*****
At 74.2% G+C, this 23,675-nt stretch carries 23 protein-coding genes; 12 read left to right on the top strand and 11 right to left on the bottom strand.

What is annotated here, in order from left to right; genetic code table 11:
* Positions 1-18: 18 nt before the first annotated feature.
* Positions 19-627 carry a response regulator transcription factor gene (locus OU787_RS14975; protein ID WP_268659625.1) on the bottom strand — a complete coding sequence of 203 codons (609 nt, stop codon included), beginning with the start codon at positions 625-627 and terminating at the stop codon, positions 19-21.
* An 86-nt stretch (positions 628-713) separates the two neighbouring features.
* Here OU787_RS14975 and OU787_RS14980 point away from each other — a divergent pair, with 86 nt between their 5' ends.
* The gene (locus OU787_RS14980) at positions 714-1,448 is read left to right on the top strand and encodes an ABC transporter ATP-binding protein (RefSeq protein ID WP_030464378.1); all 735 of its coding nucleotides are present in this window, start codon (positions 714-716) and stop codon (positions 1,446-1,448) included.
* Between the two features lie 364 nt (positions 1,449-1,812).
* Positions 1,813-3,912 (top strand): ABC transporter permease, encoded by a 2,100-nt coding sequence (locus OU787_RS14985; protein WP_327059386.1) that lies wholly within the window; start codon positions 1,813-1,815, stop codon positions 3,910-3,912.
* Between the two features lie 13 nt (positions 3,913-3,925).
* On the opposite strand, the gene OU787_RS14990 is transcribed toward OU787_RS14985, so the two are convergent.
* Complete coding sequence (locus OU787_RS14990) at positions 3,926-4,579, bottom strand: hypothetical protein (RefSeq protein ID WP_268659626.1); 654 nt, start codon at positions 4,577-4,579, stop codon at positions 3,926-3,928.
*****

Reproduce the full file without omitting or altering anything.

At 74.2% G+C, this 23,675-nt stretch carries 23 protein-coding genes; 12 read left to right on the top strand and 11 right to left on the bottom strand.

What is annotated here, in order from left to right; genetic code table 11:
* Positions 1-18: 18 nt before the first annotated feature.
* Positions 19-627 carry a response regulator transcription factor gene (locus OU787_RS14975; protein ID WP_268659625.1) on the bottom strand — a complete coding sequence of 203 codons (609 nt, stop codon included), beginning with the start codon at positions 625-627 and terminating at the stop codon, positions 19-21.
* An 86-nt stretch (positions 628-713) separates the two neighbouring features.
* Here OU787_RS14975 and OU787_RS14980 point away from each other — a divergent pair, with 86 nt between their 5' ends.
* The gene (locus OU787_RS14980) at positions 714-1,448 is read left to right on the top strand and encodes an ABC transporter ATP-binding protein (RefSeq protein ID WP_030464378.1); all 735 of its coding nucleotides are present in this window, start codon (positions 714-716) and stop codon (positions 1,446-1,448) included.
* Between the two features lie 364 nt (positions 1,449-1,812).
* Positions 1,813-3,912 (top strand): ABC transporter permease, encoded by a 2,100-nt coding sequence (locus OU787_RS14985; protein WP_327059386.1) that lies wholly within the window; start codon positions 1,813-1,815, stop codon positions 3,910-3,912.
* Between the two features lie 13 nt (positions 3,913-3,925).
* On the opposite strand, the gene OU787_RS14990 is transcribed toward OU787_RS14985, so the two are convergent.
* Complete coding sequence (locus OU787_RS14990) at positions 3,926-4,579, bottom strand: hypothetical protein (RefSeq protein ID WP_268659626.1); 654 nt, start codon at positions 4,577-4,579, stop codon at positions 3,926-3,928.